Like most movies filmed on location, the location is a character in itself. The hills of Tuscany are a feature in Bernado Bertolucci’s beautiful coming of age film Stealing Beauty (1996).
Giorgio Armani designed the wardrobe for the main players and it is a tribute to the simple Italian lifestyle on full display throughout this film. Giorgio Armani first became known for wardrobe design in the 80’s when he designed Richard Gere and Lauren Hutton’s wardrobes for American Gigolo (1980). Other movies where Giorgio has contributed to the wardrobe are Gattaca (1997), Double Jeopardy (1999) De-Lovely (2004), Shop Girl (2005) to name a few.
Lucy (Liv Tyler) heads off for a swim upon arriving at her friend’s villa in Tuscany.
Stealing Beauty is lush and beautifully filmed. The Italian countryside is without doubt a major factor as to why I love this film so much. I watch it sometimes when it is cold outside, so that I may feel warm.
Rachel Weisz plays Miranda, the daughter of Diana, played by Sinèad Cusack.
In the wake of her mother’s suicide, Lucy, a 19 year-old American played by Liv Tyler, travels to Tuscany where she is to have her portrait sculpted by Ian, one of her family friends. Lucy has reason to believe that her true father is not the man she was raised by and so armed with her mother’s diary which is filled with whimsical verse and enigmatic poetry, she uses it to help unlock what she believes is her mother’s secret.
Lucy is still coming to terms with her mother’s suicide and as such her character is introspective, reflective and a little lost.
Lucy also has an infatuation with a boy she met when she was last in Tuscany with whom she shared her first kiss four years earlier. She secretly hopes that she will meet up again with Nicolo.
Liv is so beautiful to watch in the film, it is hard to take your eyes off her.
Lucy’s arrival peeks the particular interest of Alex, an ailing playwright (played by Jeremy Irons), who is dying of AIDS with a yearning for the spark of youth so obvious in Lucy. This is one of Jeremy’s most memorable roles and his character’s friendship with Lucy blossoms into one of platonic love and deep friendship. Alex’s musings about Lucy’s virginity ends up innocently and unfortunately quite blatantly involving the entire household with their gossip causing Lucy to be so embarrassed (and I don’t blame her!) that she is appalled and begins to make plans to fly back to America. But, it is then that Nicolo returns from traveling and she decides to forgive Alex. “Up here on this hill, the only thing we have to talk about is each other.” – Alex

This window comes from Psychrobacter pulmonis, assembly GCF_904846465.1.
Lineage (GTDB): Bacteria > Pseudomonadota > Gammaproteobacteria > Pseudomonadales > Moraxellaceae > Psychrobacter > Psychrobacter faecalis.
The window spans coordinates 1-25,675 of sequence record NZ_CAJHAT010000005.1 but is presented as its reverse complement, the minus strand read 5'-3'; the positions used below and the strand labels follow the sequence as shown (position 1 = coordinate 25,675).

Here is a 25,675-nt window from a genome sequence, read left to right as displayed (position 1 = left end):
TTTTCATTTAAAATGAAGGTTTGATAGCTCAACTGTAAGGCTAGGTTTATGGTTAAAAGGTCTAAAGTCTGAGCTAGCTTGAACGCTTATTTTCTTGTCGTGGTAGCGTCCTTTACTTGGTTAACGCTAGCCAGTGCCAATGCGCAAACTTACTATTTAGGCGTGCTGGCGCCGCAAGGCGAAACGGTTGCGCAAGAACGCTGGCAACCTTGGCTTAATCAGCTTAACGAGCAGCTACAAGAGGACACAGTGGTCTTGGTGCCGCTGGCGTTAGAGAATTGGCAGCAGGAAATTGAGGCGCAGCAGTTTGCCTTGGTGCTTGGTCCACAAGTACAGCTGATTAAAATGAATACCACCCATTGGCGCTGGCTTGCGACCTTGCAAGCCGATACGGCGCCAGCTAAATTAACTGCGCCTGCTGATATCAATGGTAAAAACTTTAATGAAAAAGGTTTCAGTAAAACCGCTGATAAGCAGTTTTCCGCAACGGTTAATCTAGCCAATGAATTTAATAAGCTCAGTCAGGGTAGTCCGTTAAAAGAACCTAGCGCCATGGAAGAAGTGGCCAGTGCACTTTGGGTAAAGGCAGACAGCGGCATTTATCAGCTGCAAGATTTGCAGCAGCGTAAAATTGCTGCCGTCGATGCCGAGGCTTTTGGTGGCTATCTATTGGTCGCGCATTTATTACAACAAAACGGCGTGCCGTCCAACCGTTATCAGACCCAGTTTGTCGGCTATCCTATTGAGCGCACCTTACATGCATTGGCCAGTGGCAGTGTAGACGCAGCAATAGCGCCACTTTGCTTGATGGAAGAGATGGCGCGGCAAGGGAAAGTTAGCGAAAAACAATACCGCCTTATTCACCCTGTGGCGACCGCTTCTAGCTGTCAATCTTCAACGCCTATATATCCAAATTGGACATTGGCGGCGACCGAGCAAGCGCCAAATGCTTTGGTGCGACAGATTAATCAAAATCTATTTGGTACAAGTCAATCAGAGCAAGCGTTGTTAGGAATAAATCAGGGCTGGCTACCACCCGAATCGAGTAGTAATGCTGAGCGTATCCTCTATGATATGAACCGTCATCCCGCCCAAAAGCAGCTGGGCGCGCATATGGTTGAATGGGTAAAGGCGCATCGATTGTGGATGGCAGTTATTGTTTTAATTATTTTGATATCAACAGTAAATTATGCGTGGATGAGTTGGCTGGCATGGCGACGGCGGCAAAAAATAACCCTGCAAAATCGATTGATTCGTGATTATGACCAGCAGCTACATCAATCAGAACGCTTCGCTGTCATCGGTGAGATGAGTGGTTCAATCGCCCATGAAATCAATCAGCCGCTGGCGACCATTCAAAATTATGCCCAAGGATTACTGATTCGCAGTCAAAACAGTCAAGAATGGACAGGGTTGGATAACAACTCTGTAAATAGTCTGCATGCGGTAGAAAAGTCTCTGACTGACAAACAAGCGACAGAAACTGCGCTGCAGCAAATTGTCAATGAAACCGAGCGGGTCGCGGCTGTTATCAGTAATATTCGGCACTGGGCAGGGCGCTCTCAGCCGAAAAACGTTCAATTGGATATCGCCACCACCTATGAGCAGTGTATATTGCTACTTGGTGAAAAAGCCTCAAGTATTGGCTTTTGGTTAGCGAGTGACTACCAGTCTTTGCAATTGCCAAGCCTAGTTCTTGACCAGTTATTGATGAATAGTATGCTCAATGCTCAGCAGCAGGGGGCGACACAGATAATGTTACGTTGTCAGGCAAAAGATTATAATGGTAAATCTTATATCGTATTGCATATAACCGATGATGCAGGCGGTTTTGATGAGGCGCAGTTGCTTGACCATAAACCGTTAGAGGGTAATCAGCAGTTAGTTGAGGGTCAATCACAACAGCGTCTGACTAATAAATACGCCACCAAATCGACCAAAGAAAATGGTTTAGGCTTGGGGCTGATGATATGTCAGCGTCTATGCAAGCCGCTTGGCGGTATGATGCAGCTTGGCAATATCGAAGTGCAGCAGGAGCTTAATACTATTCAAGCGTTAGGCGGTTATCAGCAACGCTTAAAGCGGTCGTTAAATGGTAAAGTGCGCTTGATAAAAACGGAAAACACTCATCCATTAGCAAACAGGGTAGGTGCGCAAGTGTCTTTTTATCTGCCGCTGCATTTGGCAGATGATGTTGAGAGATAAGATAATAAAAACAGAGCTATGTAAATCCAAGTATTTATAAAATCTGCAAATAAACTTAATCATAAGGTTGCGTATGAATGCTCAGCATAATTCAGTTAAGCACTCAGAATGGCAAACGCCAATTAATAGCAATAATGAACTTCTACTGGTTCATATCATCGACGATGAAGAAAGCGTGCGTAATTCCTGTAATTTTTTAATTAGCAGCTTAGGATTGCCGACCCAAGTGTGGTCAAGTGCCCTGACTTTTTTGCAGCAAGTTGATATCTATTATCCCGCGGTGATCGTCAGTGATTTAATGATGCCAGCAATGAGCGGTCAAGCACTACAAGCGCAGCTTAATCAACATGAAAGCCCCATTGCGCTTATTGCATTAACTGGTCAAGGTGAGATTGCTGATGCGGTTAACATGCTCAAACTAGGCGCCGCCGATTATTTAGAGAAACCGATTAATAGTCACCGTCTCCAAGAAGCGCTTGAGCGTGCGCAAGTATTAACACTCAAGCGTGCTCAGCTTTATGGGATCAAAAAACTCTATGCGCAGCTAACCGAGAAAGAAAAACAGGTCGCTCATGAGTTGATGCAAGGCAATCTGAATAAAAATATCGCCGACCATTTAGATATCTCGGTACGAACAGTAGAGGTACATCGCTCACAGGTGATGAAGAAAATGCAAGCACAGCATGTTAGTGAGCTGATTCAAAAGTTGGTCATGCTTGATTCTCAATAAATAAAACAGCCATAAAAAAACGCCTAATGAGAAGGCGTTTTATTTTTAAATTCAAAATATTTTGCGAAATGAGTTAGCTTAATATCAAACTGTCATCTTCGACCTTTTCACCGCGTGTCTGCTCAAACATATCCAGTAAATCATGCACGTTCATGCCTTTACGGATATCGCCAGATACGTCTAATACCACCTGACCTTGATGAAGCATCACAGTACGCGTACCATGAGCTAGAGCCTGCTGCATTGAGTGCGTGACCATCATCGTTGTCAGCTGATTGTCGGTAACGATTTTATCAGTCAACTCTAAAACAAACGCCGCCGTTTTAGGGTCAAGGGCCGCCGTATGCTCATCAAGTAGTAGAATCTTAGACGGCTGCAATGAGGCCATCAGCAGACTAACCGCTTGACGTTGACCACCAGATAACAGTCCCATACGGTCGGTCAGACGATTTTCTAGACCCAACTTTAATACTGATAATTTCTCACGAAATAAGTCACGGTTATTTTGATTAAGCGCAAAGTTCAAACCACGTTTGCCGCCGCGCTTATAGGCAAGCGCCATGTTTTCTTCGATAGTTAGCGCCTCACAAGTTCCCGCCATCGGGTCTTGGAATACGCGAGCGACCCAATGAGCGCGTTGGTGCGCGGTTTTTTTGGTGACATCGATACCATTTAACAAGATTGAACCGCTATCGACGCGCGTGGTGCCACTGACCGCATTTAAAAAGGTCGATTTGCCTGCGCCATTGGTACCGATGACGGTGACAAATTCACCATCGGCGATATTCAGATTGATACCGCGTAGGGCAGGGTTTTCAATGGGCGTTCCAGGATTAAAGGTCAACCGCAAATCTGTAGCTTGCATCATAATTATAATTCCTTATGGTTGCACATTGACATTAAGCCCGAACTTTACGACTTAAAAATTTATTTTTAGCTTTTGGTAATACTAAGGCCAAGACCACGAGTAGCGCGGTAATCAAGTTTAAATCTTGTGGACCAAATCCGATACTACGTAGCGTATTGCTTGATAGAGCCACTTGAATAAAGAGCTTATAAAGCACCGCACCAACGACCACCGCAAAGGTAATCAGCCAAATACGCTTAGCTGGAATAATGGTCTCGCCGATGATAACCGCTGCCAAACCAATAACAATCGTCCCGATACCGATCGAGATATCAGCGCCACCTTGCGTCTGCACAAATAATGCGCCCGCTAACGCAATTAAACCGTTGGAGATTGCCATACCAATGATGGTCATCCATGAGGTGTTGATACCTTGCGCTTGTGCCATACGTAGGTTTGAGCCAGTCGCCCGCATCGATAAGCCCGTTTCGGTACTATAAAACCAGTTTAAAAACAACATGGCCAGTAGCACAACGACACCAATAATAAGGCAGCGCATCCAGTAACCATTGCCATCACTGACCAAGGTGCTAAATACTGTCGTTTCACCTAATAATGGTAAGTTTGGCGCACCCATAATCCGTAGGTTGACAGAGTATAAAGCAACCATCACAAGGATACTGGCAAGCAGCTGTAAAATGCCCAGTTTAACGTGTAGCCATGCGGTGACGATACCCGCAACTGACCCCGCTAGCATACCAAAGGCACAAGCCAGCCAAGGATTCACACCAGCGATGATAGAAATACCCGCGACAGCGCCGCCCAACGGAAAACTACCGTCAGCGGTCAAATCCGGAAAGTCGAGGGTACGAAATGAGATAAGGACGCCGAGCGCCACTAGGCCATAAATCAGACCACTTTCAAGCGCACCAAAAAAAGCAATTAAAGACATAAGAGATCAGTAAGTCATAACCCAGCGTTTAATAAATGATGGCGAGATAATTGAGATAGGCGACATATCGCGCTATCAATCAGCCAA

“The incredible frivolity of the dying… You have to allow me a little frivolity” – Alex
Lucy herself is a budding poet, although she won’t admit it to herself or anyone else, always writing lines and then depositing them somewhere to be literally carried away be the breeze.
The three poems we see Lucy compose while in Italy are:
I have her secret deep within for years I’ve had to hide I’ve bought the clues And now I’m hope To bring the truth outside.
I wait I wait so patiently I’m as quiet as a cup I hope you’ll come and rattle me Quick! Come wake me up.
The dye is cast The dice are rolled I feel like shit you look like gold.
Lucy erupts with feeling and joy when she sees Nicolo for the first time since arriving in Italy, dancing around her studio and singing to her walkman.
Lucy’s presence has a profound effect on the jaded emotions of her hosts and their houseguests, reminding them of the pain and pleasure of youth. Lucy’s innocence stirs up a whirlwind of sensuality which, by the time she has embraced the solution to her own riddle, has changed their lives. The huge house party held at Nicolo’s parent’s house is decadent, and it is here that I think we see Lucy grow up just a little.
I love this movie for its soundtrack (John Lee Hooker, Portishead, Hoover, Cocteau Twins, Liz Phair, Nina Simone, et al), it’s cinematography, it’s characters, because of Liv, Jeremy and Sinead Cusack also. I feel like I’ve been on a little trip to Tuscany whenever I watch this and even though I cannot understand what Lucy sees in Nicolo – and eventually she asks herself the same question I am sure), it is still just a beautiful little film.
Ciao for now,